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Does women's education affect breast cancer risk and survival? Evidence from a population based social experiment in education

Mårten Palme () and Emilia Simeonova ()

Journal of Health Economics, 2015, vol. 42, issue C, 115-124

Abstract: Breast cancer is a notable exception to the well documented positive education gradient in health. A number of studies have found that highly educated women are more likely to be diagnosed with the disease. Breast cancer is therefore often labeled as a “welfare disease”. However, it has not been established whether the strong positive correlation holds up when education is exogenously determined. We estimate the causal effect of education on the probability of being diagnosed with breast cancer by exploiting an education reform that extended compulsory schooling and was implemented as a social experiment. We find that the incidence of breast cancer increased for those exposed to the reform.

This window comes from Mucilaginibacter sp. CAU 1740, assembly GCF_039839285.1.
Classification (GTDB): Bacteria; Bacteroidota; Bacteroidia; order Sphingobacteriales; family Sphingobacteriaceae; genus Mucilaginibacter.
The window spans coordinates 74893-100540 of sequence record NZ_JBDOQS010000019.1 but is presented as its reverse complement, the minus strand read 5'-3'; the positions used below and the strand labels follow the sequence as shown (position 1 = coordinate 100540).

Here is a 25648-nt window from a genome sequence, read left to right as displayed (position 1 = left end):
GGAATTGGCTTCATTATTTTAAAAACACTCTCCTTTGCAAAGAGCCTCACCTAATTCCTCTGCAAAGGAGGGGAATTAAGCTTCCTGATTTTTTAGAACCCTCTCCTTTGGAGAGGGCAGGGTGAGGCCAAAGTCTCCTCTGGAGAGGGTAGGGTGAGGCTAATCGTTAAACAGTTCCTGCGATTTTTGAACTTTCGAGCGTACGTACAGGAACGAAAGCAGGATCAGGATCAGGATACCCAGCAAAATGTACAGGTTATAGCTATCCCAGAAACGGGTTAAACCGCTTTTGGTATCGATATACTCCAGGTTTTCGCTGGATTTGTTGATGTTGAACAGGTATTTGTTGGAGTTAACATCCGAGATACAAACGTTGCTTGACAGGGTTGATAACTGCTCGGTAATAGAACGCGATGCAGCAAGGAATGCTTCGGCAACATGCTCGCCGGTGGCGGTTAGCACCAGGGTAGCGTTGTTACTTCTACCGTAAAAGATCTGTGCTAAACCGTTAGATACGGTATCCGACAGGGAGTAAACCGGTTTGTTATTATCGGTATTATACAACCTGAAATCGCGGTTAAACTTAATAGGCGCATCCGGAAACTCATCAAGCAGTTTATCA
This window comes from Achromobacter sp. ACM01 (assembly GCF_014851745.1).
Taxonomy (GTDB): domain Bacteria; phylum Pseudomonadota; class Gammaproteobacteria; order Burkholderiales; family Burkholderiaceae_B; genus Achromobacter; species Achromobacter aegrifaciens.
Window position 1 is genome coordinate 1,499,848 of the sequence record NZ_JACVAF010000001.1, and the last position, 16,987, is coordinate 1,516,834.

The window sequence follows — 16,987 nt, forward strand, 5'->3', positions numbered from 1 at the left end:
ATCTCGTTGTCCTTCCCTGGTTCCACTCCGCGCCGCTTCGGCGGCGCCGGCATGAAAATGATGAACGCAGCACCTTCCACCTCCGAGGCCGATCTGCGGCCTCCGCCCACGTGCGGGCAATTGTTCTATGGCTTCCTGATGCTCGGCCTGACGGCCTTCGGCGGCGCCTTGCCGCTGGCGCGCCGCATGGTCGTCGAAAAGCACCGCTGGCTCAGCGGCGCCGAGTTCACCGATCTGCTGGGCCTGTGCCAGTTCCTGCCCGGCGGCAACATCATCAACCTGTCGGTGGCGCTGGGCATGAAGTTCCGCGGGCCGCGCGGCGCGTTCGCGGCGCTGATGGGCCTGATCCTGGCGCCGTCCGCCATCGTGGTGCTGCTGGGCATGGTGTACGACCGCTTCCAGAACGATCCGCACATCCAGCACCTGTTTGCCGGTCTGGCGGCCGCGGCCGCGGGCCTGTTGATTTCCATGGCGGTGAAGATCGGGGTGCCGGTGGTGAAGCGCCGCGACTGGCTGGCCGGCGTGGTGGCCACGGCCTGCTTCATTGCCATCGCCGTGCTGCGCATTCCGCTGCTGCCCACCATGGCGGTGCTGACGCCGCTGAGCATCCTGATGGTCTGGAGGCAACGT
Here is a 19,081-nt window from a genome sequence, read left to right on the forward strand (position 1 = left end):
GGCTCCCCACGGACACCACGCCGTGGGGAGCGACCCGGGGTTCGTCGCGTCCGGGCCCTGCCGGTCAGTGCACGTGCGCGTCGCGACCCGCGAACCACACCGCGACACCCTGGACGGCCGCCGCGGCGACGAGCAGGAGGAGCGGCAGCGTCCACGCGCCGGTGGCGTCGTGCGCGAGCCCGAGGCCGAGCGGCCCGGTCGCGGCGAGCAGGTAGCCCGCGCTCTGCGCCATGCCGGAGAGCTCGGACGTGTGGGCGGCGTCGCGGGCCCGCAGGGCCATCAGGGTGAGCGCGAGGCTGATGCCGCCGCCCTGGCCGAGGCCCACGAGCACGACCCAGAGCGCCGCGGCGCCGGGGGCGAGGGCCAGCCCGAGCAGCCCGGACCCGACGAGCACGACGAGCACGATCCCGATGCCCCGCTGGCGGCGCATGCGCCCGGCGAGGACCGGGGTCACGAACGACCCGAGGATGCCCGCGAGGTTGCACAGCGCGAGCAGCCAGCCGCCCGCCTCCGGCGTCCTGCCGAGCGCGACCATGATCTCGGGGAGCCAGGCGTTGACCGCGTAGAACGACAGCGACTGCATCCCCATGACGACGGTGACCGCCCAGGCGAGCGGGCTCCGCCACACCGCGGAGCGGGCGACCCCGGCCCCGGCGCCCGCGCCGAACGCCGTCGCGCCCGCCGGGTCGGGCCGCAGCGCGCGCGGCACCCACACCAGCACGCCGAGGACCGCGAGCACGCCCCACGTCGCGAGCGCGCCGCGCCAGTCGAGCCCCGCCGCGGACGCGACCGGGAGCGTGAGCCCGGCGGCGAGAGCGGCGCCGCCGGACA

Keywords: Education gradient in health; Schooling reform; Breast cancer (search for similar items in EconPapers)
JEL-codes: I12 I18 (search for similar items in EconPapers)
Date: 2015
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Journal of Health Economics is currently edited by J. P. Newhouse, A. J. Culyer, R. Frank, K. Claxton and T. McGuire

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Handle: RePEc:eee:jhecon:v:42:y:2015:i:c:p:115-124